Re: Freight car flooring

Dennis Storzek <dstorzek@...>

--- In, "al_brown03" <abrown@f...> wrote:

SAL mechanical department standards for '47 talk about painting flat
cars "except for woodwork"; they don't say whether the decks were
treated with anything. But the next standard is for wheel cars, and
definitely *does* mention creosoted wood (indirectly, as in don't paint
it). So on wheel cars, it'd seem that at least some of the wood was
creosoted. (1) Since wheel cars were often converted flats or gondolas,
would they be treated the same? (2) If builders didn't creosote new
cars per Mr. Hawkins's info, perhaps some railroads creosoted older

Al Brown, Melbourne, Fla.
A couple of points in general:

Creosote applied to the surface of the wood is next to worthless, so you won't find creosote listed in the BoM with the painting materials. If creosoted wood was to be used, the decking would be specified as pressure treated, then the amount of retention, then the species of wood. If the BoM just says "3" White Oak", then that's just what it means, naked 3" white oak plank.

Flatcar decks are structural, the load bears directly upon the decking, and it is expected to have blocking, etc. nailed to it with really BIG nails (60 penny nails, anyone?) The preferred wood was Oak, for its strength, and preferably White Oak, for its superior rot resistance. White oak was the preferred decking for truck trailers for many years, and they weren't treated. It may have been accepted wisdom in the railroad car departments that the deck was going to have to be replaced because it was broken, loose, and chewed up before it had a chance to rot, so why spend the money on treated lumber.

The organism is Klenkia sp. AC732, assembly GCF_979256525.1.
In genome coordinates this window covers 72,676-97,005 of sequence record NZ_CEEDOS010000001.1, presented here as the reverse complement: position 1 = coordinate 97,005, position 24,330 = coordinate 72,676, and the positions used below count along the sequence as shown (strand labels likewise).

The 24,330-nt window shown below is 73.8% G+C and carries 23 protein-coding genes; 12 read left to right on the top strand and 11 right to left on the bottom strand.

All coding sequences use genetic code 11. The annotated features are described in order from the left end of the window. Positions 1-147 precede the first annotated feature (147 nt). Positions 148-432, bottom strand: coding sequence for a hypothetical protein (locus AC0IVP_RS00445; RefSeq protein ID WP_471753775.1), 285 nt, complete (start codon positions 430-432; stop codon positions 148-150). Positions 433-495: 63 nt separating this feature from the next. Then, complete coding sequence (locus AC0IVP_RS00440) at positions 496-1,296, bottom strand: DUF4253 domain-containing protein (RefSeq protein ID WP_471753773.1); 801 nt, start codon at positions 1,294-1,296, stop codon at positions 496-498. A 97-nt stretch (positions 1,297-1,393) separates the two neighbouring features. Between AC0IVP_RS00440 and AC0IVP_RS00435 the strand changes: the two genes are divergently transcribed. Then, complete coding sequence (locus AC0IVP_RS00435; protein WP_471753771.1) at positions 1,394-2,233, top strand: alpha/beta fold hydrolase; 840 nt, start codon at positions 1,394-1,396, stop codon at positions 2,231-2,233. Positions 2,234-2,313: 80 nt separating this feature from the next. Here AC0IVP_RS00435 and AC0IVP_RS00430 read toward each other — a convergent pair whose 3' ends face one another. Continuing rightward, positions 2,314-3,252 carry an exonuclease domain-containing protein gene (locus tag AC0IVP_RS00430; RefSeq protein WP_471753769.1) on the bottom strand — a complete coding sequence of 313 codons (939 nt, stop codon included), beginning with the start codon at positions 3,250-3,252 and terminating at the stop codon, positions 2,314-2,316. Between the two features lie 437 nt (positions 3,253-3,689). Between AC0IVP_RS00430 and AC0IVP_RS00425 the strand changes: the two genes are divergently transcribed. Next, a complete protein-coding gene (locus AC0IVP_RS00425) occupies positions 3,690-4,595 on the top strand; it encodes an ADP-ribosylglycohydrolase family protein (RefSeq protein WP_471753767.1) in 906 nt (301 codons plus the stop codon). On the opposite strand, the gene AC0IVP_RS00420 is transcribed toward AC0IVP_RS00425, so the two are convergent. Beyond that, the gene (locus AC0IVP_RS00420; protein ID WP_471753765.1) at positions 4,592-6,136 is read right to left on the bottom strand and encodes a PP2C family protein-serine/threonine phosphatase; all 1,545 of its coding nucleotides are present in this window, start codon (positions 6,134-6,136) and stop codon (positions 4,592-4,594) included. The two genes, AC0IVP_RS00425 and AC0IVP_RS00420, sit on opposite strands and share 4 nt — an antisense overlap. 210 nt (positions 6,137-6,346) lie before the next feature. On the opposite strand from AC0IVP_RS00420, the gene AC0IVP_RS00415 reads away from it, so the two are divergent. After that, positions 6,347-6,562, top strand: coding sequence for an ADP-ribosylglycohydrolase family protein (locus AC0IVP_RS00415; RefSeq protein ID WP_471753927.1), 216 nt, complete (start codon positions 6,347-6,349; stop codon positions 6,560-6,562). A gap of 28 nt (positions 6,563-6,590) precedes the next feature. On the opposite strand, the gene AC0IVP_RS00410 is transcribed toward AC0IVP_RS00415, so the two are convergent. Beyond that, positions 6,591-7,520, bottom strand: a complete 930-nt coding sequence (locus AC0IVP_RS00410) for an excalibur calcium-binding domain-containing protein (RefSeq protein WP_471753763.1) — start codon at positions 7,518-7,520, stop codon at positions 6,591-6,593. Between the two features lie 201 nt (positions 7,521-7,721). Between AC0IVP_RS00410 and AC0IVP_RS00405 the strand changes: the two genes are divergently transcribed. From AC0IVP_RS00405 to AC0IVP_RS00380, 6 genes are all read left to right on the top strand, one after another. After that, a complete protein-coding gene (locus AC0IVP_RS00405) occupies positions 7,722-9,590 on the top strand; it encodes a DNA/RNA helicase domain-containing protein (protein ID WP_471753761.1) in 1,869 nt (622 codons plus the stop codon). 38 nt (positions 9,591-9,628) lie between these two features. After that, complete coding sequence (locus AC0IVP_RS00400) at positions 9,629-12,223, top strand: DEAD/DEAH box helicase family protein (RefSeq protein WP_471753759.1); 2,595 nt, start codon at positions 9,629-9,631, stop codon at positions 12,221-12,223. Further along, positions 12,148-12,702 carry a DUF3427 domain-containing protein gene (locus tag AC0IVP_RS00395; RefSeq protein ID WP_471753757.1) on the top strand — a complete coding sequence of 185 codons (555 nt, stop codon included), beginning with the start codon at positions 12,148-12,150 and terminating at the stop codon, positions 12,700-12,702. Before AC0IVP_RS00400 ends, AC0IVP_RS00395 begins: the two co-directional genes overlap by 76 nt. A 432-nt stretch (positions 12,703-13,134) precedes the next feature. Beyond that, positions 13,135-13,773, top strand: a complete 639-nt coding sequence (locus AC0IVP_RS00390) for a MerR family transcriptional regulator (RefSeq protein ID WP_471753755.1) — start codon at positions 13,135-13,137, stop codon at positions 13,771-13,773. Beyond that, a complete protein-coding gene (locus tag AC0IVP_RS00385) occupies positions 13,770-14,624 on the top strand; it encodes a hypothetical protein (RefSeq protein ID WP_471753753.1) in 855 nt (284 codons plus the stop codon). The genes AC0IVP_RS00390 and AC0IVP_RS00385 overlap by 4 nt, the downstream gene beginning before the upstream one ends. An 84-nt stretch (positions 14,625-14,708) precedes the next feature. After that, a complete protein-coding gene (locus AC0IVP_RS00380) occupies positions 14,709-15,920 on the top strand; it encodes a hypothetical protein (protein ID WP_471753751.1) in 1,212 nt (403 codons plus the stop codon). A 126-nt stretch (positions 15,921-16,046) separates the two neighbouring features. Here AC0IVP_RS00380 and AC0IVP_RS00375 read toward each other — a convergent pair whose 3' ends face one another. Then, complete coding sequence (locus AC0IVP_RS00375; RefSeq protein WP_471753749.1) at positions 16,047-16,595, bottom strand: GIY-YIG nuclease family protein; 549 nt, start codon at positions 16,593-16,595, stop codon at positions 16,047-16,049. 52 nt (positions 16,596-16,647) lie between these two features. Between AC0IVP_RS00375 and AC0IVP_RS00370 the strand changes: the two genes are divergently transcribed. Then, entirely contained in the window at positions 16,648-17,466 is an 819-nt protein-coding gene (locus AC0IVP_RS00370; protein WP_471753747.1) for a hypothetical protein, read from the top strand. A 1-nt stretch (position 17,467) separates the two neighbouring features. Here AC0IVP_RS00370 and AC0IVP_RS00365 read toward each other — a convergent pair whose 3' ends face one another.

A wheel car, OTOH, carries its load on a rack of some sort; the decking acts as a walkway for the loading crew. Therefore it is not expected to be chewed up by the loading process. It may have been made from a wood of lesser strength, such as Southern Yellow Pine. When it rotted, it would require the rack to be removed to replace the planks, thereby making this a much larger job than replacement on a flatcar.

In addition, what the car builder used and what a railroad used for replacement were two different things. Some railroads might have seen an advantage in using treated lumber, others not. Some railroads might have used treated lumber because that was what was on hand. When I worked there years ago, all of the service flats on the Chicago Transit Authority rapid transit system were decked with creosoted yellow pine because that is what was stocked for use on station platforms, and no one bothered to special order lumber for car repair.

Dennis Storzek

Dennis Storzek

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